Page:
Lawyers for free speech groups have argued that a ban placed on a performing artist preventing him from publishing his memoir is an “unpredictable threat to freedom of expression”.
The artist’s ex-wife was granted a temporary injunction after saying that the contents of the memoir would be distressing for his son to read. The artist cannot be identified for legal reasons, and his publisher is known only as STL during the case.
English PEN, Article 19, and Index on Censorship are supporting the artist in his appeal against the injuction, with lawyers telling the UK supreme court in a written submission yesterday (Monday 19th January) that preventing the man from publishing his memoir has opened up “a new, substantial and unpredictable threat to freedom of expression”, reported the Guardian.
The temporary injunction was imposed pending a civil trial over the book, which contains descriptions of the sexual abuse suffered by the artist as a child. The artist’s ex-wife argued the descriptions of sexual abuse were so disturbing that their son would "suffer catastrophic psychological distress" if he were to read it, said the newspaper.
The Guardian reported that the artist’s son, who lives in another, unidentified country with his mother, has a number of health problems, although the nature of some of these problems is disputed.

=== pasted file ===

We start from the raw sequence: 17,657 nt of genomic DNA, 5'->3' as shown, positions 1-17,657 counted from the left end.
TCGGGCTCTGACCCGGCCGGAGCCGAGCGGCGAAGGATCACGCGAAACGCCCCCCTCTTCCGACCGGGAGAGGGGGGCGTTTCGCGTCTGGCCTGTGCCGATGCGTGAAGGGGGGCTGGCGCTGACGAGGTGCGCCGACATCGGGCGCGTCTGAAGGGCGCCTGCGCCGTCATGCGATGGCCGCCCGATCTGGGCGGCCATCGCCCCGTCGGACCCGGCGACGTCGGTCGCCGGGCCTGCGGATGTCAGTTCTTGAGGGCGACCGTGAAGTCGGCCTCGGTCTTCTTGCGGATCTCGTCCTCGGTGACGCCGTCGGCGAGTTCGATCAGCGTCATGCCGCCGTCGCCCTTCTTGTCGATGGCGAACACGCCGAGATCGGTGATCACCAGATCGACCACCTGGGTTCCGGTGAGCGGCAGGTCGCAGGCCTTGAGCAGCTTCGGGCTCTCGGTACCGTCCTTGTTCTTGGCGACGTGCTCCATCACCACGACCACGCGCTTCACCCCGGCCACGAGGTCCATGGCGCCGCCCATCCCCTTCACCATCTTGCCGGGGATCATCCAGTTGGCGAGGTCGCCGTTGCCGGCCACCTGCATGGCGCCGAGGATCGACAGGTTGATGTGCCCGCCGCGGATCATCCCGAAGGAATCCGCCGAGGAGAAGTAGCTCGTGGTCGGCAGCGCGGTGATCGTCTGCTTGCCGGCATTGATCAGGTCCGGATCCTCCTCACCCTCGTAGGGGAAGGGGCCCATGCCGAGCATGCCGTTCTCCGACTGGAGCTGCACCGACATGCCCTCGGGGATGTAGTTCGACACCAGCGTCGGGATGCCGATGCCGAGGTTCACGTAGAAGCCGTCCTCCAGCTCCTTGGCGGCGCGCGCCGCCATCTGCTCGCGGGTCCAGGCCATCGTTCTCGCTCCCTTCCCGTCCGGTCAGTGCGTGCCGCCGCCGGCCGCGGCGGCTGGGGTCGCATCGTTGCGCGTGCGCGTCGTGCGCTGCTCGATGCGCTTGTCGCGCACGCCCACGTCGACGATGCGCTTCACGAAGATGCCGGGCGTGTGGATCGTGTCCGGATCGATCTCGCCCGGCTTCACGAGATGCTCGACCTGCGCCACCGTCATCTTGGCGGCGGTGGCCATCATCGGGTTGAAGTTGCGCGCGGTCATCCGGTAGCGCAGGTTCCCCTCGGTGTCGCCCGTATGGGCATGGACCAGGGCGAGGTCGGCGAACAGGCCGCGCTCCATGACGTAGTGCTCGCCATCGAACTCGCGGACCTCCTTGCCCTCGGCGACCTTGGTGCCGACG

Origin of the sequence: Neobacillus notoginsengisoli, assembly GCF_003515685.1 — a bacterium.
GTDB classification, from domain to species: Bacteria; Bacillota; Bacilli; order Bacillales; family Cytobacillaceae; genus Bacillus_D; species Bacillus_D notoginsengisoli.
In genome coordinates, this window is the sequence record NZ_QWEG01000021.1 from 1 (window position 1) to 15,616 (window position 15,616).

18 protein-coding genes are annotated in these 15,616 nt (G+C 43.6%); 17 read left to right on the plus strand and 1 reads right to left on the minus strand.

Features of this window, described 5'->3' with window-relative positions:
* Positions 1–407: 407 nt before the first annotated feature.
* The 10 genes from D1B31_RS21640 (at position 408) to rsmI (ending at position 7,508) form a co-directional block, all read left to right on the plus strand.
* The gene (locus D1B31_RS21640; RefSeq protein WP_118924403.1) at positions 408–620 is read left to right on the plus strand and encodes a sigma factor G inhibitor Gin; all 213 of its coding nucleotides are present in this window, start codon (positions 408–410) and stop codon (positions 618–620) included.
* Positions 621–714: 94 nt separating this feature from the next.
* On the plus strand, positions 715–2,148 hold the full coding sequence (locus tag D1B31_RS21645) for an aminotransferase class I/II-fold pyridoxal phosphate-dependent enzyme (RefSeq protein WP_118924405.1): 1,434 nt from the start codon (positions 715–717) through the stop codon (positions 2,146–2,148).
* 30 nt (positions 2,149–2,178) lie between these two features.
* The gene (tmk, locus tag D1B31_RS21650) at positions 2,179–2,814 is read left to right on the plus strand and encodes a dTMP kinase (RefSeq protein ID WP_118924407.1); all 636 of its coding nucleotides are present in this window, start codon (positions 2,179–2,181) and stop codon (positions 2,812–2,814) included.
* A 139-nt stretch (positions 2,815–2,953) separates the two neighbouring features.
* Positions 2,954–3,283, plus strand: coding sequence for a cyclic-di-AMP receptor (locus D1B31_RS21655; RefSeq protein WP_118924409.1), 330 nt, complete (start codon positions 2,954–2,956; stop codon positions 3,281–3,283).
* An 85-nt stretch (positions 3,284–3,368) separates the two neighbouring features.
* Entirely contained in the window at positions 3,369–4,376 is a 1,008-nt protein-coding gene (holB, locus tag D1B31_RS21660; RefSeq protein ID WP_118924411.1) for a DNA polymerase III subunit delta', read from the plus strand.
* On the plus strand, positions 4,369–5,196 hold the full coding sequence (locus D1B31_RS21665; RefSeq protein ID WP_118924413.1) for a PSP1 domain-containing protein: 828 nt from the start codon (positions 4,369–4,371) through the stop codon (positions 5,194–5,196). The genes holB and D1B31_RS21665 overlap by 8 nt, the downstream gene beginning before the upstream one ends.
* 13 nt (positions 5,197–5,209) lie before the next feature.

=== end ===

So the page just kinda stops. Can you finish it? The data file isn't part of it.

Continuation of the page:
The Supreme Court is examining the way an earlier ruling that publication of the book could amount to a civil wrong, established by a piece of Victorian case law – Wilkinson v Downton – in which a man who played a practical joke on an east London pub landlady in 1897 was found to be liable for intentionally inflicting mental distress.
Antony White QC, for the artist’s publisher, said that the appeal court was wrong to rule that Wilkinson v Downton extended beyond the use of false words or threats to true statements. He also said of the temporary injunction: “A gag is gag, even if it is subsequently removed.”
The artist’s lawyer Hugh Tomlinson QC, said the ban on the book “prevents a high-profile victim of sexual abuse from giving his own account of what had happened to him and how he survived”.
Matthew Nicklin QC, for the artist’s son, said that the artist was reneging on an agreement made around the time of the divorce from his ex-wife in 2009 “to use his ‘best endeavours to protect the child from any information concerning [his] past previous history…which would have a detrimental affect on the child’s wellbeing’”.
The hearing continues.